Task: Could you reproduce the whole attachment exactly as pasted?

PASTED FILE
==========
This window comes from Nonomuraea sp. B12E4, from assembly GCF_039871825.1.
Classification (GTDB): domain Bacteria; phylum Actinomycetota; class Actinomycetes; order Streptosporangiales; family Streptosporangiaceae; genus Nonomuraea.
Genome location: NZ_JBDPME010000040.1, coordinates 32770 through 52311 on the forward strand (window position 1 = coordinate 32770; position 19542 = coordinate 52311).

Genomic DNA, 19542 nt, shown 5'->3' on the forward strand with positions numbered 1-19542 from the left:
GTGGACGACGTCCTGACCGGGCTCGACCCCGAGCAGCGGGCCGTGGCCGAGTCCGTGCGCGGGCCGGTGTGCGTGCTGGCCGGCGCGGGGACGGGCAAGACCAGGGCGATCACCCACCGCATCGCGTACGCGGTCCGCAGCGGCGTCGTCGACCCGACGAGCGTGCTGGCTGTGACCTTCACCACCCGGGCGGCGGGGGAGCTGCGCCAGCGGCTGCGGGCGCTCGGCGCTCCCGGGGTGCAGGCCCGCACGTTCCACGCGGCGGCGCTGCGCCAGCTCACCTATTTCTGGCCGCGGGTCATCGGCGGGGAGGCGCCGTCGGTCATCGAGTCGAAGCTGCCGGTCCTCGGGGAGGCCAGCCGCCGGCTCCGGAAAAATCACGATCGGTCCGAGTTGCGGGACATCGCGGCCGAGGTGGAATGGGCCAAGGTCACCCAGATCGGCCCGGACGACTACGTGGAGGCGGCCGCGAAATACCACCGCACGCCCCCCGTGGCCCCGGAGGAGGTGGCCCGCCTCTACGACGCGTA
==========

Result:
This window comes from Nonomuraea sp. B12E4, from assembly GCF_039871825.1.
Classification (GTDB): domain Bacteria; phylum Actinomycetota; class Actinomycetes; order Streptosporangiales; family Streptosporangiaceae; genus Nonomuraea.
Genome location: NZ_JBDPME010000040.1, coordinates 32770 through 52311 on the forward strand (window position 1 = coordinate 32770; position 19542 = coordinate 52311).

Genomic DNA, 19542 nt, shown 5'->3' on the forward strand with positions numbered 1-19542 from the left:
GTGGACGACGTCCTGACCGGGCTCGACCCCGAGCAGCGGGCCGTGGCCGAGTCCGTGCGCGGGCCGGTGTGCGTGCTGGCCGGCGCGGGGACGGGCAAGACCAGGGCGATCACCCACCGCATCGCGTACGCGGTCCGCAGCGGCGTCGTCGACCCGACGAGCGTGCTGGCTGTGACCTTCACCACCCGGGCGGCGGGGGAGCTGCGCCAGCGGCTGCGGGCGCTCGGCGCTCCCGGGGTGCAGGCCCGCACGTTCCACGCGGCGGCGCTGCGCCAGCTCACCTATTTCTGGCCGCGGGTCATCGGCGGGGAGGCGCCGTCGGTCATCGAGTCGAAGCTGCCGGTCCTCGGGGAGGCCAGCCGCCGGCTCCGGAAAAATCACGATCGGTCCGAGTTGCGGGACATCGCGGCCGAGGTGGAATGGGCCAAGGTCACCCAGATCGGCCCGGACGACTACGTGGAGGCGGCCGCGAAATACCACCGCACGCCCCCCGTGGCCCCGGAGGAGGTGGCCCGCCTCTACGACGCGTA